Decriminalize Nature say the.. Ordinance would create first-ever regulatory framework for healing the most vulnerable with plant medicine ceremony within community-containers.
July 20, 2020— On July 18th, 2020, Decriminalize Nature Core Team submitted their final draft of the Oakland Community Healing Initiative Emergency Mental Health Ordinance to Councilmember Noel Gallo, who sponsored the resolution to decriminalize entheogens, leading to a unanimous approval at the Oakland City Council on June 4th, 2019.
The ordinance would effectively create a regulatory framework enabling practitioners and facilitators to receive legal protections under a community-based healing ordinance in exchange for agreeing to abide by safe practice guidelines and principles developed by leaders and experts in plant-based healing ceremonies. The program would be largely managed by community-based organizations to ensure participants and facilitators participating in the ceremonies have been screened by leaders of long-standing respected community-based organizations providing services to the formerly incarcerated; victims of violence, trauma, and domestic abuse; the unhoused; those recovering from addiction; and communities impacted by the war on drugs.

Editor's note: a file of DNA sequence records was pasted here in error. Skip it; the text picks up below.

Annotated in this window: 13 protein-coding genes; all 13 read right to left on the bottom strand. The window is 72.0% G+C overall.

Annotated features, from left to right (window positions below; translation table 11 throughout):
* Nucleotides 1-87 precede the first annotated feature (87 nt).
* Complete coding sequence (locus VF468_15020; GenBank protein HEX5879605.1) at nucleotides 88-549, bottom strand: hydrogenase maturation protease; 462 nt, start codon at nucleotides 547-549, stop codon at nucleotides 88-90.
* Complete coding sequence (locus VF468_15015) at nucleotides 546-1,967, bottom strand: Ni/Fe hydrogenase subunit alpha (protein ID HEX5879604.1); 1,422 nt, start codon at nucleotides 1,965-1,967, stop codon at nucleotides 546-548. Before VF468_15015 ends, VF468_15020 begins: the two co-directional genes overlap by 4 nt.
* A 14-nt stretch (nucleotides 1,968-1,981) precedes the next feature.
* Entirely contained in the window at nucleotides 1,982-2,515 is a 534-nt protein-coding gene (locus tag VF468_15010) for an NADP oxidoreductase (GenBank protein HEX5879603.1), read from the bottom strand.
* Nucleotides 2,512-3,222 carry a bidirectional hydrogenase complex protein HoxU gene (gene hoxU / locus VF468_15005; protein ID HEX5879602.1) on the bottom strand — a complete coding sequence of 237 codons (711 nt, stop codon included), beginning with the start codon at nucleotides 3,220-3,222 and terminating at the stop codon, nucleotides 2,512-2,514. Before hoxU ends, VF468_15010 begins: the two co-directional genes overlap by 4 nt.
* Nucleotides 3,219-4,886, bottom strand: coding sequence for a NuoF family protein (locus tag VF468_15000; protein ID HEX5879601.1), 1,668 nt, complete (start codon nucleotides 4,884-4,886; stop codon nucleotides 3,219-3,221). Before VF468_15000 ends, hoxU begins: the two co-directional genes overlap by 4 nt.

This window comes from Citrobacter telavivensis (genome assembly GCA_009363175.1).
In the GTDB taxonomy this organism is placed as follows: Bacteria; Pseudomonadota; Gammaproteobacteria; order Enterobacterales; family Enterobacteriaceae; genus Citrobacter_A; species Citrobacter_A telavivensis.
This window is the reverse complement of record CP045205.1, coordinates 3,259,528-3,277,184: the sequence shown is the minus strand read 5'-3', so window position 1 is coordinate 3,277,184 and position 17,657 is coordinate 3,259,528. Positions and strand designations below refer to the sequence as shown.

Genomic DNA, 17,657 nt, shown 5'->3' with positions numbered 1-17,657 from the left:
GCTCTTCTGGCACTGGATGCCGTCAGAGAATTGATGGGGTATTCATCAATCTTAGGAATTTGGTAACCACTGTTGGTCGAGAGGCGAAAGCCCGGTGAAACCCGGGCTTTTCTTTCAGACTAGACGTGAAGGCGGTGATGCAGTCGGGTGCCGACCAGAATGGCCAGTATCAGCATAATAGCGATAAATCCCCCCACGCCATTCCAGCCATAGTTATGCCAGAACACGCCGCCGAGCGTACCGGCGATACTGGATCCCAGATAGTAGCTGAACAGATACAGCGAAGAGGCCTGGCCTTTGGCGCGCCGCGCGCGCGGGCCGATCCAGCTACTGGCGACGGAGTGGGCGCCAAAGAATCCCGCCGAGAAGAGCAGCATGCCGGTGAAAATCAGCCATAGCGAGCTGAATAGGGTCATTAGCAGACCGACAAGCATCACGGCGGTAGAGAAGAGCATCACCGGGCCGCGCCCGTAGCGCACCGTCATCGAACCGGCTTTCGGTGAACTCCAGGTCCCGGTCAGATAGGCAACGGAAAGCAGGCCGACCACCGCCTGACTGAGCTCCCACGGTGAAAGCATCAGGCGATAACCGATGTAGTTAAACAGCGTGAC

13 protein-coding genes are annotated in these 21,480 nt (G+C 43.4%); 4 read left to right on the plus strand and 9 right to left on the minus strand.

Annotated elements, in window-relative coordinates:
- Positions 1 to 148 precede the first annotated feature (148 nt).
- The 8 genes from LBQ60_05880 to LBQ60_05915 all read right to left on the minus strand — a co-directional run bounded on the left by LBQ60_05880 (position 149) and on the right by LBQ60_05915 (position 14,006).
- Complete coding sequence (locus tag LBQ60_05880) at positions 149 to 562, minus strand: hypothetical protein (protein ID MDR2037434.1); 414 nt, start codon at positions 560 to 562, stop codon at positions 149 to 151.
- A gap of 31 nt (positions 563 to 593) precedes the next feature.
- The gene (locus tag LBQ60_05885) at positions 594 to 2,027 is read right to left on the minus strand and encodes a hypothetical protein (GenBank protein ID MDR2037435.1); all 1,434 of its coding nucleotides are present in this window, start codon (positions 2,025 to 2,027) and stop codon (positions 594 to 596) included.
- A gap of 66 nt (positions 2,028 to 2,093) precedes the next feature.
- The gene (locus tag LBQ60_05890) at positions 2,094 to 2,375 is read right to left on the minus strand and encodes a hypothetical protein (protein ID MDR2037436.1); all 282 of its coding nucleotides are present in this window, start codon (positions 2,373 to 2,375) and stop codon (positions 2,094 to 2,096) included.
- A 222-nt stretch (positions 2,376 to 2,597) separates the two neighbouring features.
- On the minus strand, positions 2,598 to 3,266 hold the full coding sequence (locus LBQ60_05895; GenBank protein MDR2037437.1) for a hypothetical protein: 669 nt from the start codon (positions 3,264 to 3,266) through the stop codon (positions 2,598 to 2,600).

“Members of these vulnerable communities are not receiving adequate mental health services in our country, and now with a global pandemic and increasing economic disparities, the situation is worsening. People have been healing from plant-based group ceremonies for centuries. The solution we’re offering the city is to bring the ancient wisdom and practices that have enabled communities to heal for centuries, together with modern science and harm reduction techniques that are showing high rates of success of mental health healing in scientific studies, and will cost participants next to nothing”, said Carlos Plazola, Chair of Decriminalize Nature.
Sizwe Andrews Abakah adds, “We believe that the time is now for transformation, and Oakland is ready. We know that intergenerational wellness is not only possible but necessary in order for our communities to thrive. When used in a ceremony-setting, plant medicine is a powerful healing modality that should remain sacred, and not abused, over-harvested, or commodified.”.
The DN group is hoping for final approval of the ordinance by October 2020 and would like to thank Vicente Sederberg LLP and our community visionaries for volunteering their time to help put our vision onto paper.